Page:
Growing up, for a very practical reason, my mother sent me to a catholic school. I spent my first 6 years in formal education in an environment that was new an also alien to me. Being in a Muslim family and live in a country where the majority of its people are moslems, I have never been the minority, but I was in that school. In a class with 40 students, I was the only Muslim and one of the few Javanese. Most of my friends are catholic and Indonesian-Chinese.
I don’t think my mother thought about how environment shapes a child’s personality especially in the early age, the sole-reason she put me there was because the school was famous for its discipline. Thank God for her. I learned the Sign of The Cross, Our Father and Hail Mary before I can read Qur’an and Al-Fatihah. I went inside a church before I stepped inside a mosque and I joined a mass before I did jama’ah. My family has never been a conventional muslim and my father, being smart and always questions thing, was born to be a liberal in any religion. While my mother, she’s so sane and practical that she doesn’t question things but rather does what it’s right by logic.
Logically, she realized that I needed Islamic education so she sent me to a near-by mushola to learn how to read Arabic and then sent a private tutor to teach me how to read Qur’an and basic Islam ed. Religion for me was something really funny back then. They want the same thing but they do it in different ways. I spent 6 years in that Catholic school and I don’t know about discipline that my mother aimed, but I learnt something better. We were clueless at the beginning, each of us. Religion-wise and social-wise. We were shaped by what has been there for hundred of years, by something traditional, by something that even to our parents and great-great grandparents considered ancient and sacred. So we accepted it without further questions.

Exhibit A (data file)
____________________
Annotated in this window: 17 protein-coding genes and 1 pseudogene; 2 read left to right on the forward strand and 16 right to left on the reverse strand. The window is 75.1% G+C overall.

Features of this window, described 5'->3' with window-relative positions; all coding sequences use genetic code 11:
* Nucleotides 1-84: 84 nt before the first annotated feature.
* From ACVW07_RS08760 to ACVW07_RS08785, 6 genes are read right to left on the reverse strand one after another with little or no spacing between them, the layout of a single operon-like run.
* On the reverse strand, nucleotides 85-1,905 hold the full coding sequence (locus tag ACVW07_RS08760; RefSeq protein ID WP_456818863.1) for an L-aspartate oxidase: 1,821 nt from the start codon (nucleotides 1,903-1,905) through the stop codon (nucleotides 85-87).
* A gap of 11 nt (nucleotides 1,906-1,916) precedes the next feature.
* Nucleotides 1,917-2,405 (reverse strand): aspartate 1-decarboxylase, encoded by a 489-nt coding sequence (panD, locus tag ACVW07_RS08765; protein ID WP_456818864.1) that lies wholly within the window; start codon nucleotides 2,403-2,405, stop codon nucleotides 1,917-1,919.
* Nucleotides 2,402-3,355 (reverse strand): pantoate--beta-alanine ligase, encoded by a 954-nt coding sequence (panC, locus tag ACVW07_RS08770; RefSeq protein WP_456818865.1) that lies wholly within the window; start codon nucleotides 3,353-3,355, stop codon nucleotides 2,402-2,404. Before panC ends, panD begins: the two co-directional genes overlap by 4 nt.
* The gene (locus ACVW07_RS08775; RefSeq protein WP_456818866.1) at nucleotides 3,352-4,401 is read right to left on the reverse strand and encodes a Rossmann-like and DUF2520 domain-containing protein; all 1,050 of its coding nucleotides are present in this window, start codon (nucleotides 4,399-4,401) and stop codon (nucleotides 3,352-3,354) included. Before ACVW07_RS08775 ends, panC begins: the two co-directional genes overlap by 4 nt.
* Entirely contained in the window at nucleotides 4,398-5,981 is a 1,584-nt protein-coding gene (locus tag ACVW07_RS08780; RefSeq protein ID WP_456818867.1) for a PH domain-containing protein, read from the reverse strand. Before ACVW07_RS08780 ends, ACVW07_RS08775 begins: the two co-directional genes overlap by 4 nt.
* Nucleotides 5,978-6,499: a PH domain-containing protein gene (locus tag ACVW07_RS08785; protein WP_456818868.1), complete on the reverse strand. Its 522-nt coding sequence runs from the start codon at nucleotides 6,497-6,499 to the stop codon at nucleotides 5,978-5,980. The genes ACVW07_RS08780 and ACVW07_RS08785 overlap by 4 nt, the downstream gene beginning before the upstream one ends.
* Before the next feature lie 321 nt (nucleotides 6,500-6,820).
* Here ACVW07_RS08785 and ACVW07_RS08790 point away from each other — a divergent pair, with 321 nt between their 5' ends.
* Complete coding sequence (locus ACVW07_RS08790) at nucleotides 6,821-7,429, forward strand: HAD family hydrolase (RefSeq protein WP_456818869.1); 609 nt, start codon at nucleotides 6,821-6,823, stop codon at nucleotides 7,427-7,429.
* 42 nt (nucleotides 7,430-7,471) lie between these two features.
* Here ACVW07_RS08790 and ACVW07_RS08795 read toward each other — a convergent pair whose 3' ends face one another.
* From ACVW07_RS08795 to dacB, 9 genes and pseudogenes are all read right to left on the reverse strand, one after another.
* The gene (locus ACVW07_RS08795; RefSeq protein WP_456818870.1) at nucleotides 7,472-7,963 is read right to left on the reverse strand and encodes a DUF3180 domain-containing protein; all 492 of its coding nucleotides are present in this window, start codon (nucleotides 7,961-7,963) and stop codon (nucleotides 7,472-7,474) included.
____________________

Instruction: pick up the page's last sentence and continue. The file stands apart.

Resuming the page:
But how you accept something when you have two inputs and each of it says that they’re the right one? I kept finding things that made no sense at all from both sides. I was a quiet child when I grew up and I let my mind wander about God and religions. My Qur’an mentor said that I shouldn’t be thinking too much about God, because it’s beyond us. But in my school symbols of God were everywhere. It was so strange how little they know of each other and how easy it was to know each other too. They were afraid of each other, I guess.
Now, I have a Catholic boyfriend who questions his own religion with his own way. We were watching Life of Pi after I got back from Jakarta and both of us found it really funny how young Pi questions Gods and religions in a very naive way. Pi did something that was so brave, that maybe most of us were afraid to do. He questioned Gods and religions, openly. He also made a brave choice, he chose to believe in all of them. And then when he was tested, he knew that what mattered most was his faith.
I like the last part when Pi asked the writer, which of the stories of his journey that he chose. The writer said the one with the tiger, because he likes it better. Then Pi said, and so it goes with God.
I guess I realized it too when I was sitting inside the church and when I put my forehead on the floor inside a mosque.
I’ve chosen mine.